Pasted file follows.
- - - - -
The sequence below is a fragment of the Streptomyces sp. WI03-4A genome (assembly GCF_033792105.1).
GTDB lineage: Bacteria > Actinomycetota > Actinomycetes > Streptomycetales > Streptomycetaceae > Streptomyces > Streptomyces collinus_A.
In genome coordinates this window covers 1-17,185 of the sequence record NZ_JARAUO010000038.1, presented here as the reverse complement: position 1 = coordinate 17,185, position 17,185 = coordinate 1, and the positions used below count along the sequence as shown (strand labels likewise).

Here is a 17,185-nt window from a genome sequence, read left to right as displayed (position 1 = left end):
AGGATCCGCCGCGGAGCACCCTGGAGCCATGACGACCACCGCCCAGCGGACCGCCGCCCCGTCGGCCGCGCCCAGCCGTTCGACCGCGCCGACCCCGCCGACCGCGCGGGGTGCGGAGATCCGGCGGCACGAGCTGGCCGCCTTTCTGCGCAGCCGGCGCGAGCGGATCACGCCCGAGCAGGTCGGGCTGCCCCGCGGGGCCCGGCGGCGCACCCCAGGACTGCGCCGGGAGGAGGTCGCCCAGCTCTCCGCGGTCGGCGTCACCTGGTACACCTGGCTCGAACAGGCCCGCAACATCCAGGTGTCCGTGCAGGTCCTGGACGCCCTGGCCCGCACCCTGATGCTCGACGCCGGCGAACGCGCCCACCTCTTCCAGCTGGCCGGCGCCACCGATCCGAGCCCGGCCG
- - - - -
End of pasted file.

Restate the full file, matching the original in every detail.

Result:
The sequence below is a fragment of the Streptomyces sp. WI03-4A genome (assembly GCF_033792105.1).
GTDB lineage: Bacteria > Actinomycetota > Actinomycetes > Streptomycetales > Streptomycetaceae > Streptomyces > Streptomyces collinus_A.
In genome coordinates this window covers 1-17,185 of the sequence record NZ_JARAUO010000038.1, presented here as the reverse complement: position 1 = coordinate 17,185, position 17,185 = coordinate 1, and the positions used below count along the sequence as shown (strand labels likewise).

Here is a 17,185-nt window from a genome sequence, read left to right as displayed (position 1 = left end):
AGGATCCGCCGCGGAGCACCCTGGAGCCATGACGACCACCGCCCAGCGGACCGCCGCCCCGTCGGCCGCGCCCAGCCGTTCGACCGCGCCGACCCCGCCGACCGCGCGGGGTGCGGAGATCCGGCGGCACGAGCTGGCCGCCTTTCTGCGCAGCCGGCGCGAGCGGATCACGCCCGAGCAGGTCGGGCTGCCCCGCGGGGCCCGGCGGCGCACCCCAGGACTGCGCCGGGAGGAGGTCGCCCAGCTCTCCGCGGTCGGCGTCACCTGGTACACCTGGCTCGAACAGGCCCGCAACATCCAGGTGTCCGTGCAGGTCCTGGACGCCCTGGCCCGCACCCTGATGCTCGACGCCGGCGAACGCGCCCACCTCTTCCAGCTGGCCGGCGCCACCGATCCGAGCCCGGCCG